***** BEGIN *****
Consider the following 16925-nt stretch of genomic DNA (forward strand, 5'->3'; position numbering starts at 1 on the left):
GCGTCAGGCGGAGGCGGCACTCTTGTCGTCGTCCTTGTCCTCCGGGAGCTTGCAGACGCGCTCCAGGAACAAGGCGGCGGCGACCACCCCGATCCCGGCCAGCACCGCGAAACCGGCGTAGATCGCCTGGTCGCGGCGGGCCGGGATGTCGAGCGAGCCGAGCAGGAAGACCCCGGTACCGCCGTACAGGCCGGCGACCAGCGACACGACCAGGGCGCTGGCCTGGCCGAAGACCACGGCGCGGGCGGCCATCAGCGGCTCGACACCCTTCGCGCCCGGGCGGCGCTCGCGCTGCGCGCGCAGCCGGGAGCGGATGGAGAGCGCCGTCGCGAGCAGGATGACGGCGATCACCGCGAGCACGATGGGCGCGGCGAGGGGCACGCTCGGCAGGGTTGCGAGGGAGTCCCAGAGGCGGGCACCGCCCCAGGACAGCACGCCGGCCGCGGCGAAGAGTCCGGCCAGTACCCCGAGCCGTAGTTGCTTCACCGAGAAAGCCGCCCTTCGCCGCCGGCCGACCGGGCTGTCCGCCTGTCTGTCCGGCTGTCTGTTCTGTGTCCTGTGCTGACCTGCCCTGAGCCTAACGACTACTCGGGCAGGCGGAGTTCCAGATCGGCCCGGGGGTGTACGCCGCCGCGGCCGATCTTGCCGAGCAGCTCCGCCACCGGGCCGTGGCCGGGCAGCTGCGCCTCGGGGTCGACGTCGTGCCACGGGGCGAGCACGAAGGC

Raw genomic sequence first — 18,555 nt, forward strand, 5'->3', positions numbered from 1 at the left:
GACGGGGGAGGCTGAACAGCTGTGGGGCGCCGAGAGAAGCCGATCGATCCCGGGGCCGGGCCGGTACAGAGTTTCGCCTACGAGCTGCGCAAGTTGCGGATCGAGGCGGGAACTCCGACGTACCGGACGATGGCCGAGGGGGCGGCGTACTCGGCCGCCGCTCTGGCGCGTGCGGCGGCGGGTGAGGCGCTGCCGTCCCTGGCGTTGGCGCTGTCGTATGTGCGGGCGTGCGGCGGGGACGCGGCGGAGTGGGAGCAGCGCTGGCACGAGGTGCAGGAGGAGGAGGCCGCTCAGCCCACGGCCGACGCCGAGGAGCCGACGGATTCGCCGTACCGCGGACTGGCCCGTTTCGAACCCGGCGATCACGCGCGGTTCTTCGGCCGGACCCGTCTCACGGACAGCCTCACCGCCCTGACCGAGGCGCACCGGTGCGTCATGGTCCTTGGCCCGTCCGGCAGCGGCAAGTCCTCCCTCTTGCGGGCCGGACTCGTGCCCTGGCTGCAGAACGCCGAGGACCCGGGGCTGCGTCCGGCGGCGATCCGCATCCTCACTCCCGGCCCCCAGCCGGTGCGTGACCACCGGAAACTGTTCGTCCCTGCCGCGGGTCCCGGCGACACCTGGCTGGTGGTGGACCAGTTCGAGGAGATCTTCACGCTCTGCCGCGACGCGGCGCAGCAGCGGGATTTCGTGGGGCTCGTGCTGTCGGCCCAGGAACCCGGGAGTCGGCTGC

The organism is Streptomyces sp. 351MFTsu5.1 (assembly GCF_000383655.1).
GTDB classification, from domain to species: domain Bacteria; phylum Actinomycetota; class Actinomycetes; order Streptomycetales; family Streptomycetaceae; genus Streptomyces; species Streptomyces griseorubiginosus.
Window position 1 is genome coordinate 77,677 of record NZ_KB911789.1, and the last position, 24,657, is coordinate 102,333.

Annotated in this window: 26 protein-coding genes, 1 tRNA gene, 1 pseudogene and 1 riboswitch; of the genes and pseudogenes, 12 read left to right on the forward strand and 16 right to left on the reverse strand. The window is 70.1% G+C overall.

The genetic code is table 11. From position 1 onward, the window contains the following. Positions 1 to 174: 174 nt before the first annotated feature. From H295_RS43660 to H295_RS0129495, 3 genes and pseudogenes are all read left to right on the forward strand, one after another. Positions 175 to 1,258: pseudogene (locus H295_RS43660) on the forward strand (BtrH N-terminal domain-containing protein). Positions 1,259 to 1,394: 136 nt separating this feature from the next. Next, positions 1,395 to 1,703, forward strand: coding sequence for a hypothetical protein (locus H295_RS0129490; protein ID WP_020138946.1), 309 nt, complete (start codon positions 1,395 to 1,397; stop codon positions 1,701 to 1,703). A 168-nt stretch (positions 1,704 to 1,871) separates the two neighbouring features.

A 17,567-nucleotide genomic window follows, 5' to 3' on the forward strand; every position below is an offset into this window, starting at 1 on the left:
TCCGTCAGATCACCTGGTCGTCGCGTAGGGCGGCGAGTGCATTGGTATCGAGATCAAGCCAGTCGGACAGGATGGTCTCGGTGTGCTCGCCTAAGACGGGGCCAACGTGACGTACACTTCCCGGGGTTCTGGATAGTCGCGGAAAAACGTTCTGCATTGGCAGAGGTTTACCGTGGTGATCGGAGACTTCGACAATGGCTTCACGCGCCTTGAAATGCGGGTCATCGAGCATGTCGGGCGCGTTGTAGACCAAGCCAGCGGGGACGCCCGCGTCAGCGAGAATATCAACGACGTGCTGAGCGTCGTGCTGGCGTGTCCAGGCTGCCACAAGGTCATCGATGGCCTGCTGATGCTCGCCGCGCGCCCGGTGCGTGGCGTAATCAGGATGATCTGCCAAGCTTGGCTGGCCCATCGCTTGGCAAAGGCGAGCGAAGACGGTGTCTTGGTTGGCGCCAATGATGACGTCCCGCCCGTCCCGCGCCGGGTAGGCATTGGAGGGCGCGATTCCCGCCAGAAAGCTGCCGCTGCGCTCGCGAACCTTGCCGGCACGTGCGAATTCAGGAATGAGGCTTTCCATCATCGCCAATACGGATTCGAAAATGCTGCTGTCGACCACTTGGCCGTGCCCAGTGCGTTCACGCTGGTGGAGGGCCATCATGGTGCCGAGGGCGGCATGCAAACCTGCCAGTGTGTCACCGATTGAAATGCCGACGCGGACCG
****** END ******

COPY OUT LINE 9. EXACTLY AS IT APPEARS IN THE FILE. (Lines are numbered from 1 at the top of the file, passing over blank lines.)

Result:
The genetic code is table 11. From position 1 onward, the window contains the following. Positions 1 to 174: 174 nt before the first annotated feature. From H295_RS43660 to H295_RS0129495, 3 genes and pseudogenes are all read left to right on the forward strand, one after another. Positions 175 to 1,258: pseudogene (locus H295_RS43660) on the forward strand (BtrH N-terminal domain-containing protein). Positions 1,259 to 1,394: 136 nt separating this feature from the next. Next, positions 1,395 to 1,703, forward strand: coding sequence for a hypothetical protein (locus H295_RS0129490; protein ID WP_020138946.1), 309 nt, complete (start codon positions 1,395 to 1,397; stop codon positions 1,701 to 1,703). A 168-nt stretch (positions 1,704 to 1,871) separates the two neighbouring features.